Classifier Discriminant function no computation of posterior probabilities (probability of certain class given the data) directly map each x onto a class label Least Square Classification Fisher’s Linear Discriminant Tools

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**Discriminant functions**

are functions that are optimized to assign input x to one of k classes y(x) = wTx + ω0 feature 2 Decision region 1 decision boundary Decision region 2 w determines orientation of decision boundary ω0 determines location feature 1

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**Discriminant functions - How to determine parameters?**

Least Squares for Classification General Principle: Minimize the squared distance (residual) between the observed data point and its prediction by a model function

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**Discriminant functions - How to determine parameters?**

In the context of classification: find the parameters which minimize the squared distance (residual) between the data points and the decision boundary

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**Discriminant functions - How to determine parameters?**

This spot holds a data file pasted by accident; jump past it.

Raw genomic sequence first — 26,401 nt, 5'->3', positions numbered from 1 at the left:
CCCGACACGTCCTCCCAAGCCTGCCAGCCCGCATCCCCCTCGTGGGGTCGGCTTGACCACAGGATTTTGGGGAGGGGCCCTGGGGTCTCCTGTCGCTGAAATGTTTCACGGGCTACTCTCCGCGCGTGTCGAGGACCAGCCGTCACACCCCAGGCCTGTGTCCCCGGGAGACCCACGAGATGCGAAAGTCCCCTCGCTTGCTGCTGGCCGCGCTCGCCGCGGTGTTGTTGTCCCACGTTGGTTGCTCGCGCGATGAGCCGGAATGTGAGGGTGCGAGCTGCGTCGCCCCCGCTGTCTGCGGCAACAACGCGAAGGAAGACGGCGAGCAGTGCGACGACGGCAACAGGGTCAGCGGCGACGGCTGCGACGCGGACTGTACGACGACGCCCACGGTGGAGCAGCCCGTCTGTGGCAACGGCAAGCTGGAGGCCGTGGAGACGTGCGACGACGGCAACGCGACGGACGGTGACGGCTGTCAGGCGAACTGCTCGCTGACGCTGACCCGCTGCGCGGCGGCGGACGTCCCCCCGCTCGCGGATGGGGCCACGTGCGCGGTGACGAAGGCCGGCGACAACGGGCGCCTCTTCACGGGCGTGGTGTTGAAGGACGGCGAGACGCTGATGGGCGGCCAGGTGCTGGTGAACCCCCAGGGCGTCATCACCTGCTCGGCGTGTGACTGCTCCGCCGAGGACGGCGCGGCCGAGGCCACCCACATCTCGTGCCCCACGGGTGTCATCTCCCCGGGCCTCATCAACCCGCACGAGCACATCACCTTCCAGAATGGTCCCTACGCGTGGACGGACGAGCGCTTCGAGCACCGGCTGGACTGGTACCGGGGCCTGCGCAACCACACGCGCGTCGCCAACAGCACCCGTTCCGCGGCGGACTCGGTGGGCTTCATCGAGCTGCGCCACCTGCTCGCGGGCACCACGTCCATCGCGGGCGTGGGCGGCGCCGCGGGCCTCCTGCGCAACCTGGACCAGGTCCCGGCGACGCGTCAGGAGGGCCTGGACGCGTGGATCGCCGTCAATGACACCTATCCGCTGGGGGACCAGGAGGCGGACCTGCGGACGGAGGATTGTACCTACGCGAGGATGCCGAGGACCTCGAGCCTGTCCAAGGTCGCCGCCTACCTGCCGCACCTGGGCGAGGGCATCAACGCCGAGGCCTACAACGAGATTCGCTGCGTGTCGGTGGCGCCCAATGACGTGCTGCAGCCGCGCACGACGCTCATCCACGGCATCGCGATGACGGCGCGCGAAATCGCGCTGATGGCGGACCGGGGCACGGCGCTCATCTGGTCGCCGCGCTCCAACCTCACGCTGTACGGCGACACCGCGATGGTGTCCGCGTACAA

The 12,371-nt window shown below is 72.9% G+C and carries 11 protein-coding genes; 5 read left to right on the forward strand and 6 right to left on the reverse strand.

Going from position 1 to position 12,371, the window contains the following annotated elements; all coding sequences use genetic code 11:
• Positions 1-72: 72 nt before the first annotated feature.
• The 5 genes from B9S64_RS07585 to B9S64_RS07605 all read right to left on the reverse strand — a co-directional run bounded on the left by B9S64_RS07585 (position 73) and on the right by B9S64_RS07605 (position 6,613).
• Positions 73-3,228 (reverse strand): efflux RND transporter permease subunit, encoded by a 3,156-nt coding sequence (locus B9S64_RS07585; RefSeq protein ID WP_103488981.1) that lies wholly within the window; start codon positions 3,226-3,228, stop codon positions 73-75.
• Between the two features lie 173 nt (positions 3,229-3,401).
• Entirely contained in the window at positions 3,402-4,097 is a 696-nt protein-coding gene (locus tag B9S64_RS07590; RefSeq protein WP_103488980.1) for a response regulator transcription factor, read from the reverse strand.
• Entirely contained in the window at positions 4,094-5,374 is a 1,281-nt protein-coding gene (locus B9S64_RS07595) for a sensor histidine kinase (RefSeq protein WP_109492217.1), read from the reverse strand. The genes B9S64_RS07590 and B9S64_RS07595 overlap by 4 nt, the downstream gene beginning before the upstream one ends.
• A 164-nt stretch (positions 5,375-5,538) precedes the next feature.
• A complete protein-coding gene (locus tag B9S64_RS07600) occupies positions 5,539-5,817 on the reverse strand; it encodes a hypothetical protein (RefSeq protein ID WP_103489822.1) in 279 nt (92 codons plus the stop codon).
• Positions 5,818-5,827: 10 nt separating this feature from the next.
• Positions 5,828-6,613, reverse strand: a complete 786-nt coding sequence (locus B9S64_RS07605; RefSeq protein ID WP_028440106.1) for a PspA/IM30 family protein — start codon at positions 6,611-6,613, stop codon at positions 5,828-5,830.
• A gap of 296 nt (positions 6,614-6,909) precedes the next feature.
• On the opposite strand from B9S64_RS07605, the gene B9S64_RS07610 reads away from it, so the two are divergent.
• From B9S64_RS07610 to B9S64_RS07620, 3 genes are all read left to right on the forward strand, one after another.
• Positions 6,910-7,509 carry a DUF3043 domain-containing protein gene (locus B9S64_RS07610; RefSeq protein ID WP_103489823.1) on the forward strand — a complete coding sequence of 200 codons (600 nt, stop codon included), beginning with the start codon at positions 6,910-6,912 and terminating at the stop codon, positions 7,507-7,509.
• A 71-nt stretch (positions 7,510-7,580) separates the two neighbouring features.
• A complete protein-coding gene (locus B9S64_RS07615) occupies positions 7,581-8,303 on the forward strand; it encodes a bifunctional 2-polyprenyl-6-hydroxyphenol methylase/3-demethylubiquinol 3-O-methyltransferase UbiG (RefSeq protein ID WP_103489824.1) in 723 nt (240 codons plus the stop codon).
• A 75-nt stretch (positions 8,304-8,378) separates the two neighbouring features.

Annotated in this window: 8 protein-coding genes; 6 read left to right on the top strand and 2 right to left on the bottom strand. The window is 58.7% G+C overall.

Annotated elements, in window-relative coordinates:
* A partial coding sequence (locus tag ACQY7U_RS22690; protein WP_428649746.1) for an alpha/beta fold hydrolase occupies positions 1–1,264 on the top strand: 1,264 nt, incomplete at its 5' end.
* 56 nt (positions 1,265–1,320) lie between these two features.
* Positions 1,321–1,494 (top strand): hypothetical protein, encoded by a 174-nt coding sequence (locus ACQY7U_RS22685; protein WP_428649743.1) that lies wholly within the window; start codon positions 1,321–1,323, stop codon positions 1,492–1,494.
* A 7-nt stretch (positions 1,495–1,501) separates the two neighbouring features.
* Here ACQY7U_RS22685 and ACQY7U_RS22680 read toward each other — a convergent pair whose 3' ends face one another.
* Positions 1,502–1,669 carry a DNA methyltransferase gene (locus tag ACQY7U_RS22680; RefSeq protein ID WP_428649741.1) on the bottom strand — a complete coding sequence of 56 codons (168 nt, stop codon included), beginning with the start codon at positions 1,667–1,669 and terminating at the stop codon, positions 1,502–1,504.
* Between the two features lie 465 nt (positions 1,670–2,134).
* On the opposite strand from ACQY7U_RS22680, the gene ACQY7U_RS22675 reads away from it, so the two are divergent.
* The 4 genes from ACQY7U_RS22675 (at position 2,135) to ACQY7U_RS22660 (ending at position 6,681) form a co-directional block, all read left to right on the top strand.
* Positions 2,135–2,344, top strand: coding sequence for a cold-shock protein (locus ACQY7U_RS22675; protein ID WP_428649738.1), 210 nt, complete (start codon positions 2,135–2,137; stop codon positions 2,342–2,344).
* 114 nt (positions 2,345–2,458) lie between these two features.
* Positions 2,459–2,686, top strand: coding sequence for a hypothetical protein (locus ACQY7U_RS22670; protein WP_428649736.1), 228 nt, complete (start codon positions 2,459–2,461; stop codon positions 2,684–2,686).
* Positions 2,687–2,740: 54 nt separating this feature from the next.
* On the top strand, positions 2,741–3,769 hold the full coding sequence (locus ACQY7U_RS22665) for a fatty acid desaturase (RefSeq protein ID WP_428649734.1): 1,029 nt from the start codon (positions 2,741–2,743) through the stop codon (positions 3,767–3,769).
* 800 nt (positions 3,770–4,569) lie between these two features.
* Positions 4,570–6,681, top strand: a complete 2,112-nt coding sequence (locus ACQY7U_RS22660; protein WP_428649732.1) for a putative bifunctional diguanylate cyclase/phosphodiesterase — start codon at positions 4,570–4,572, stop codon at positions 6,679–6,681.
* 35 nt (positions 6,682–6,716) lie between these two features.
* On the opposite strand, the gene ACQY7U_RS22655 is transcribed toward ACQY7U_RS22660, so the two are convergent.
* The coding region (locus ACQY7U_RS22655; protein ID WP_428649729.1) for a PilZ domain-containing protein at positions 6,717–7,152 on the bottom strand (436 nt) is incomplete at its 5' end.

Problem: sensitive to outliers; also distance between the outliers and the discriminant function is minimized --> can shift function in a way that leads to misclassifications least squares logistic regression

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**Discriminant functions - How to determine parameters?**

Fisher’s Linear Discriminant General Principle: Maximize distance between means of different classes while minimizing the variance within each class maximizing between-class variance & minimizing within-class variance maximizing between-class variance

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**Probabilistic Generative Models**

model class-conditional densities (p(x⎮Ck)) and class priors (p(Ck)) use them to compute posterior class probabilities (p(Ck⎮x)) according to Bayes theorem posterior probabilities can be described as logistic sigmoid function inverse of sigmoid function is the logit function which represents the ratio of the posterior probabilities for the two classes ln[p(C1⎮x)/p(C2⎮x)] --> log odds

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**Probabilistic Discriminative Models - Logistic Regression**

you model the posterior probabilities directly assuming that they have a sigmoid-shaped distribution (without modeling class priors and class-conditional densities) the sigmoid-shaped function (σ) is model function of logistic regressions first non-linear transformation of inputs using a vector of basis functions ϕ(x) → suitable choices of basis functions can make the modeling of the posterior probabilities easier p(C1/ϕ) = y(ϕ) = σ(wTϕ) p(C2/ϕ) = 1-p(C1/ϕ)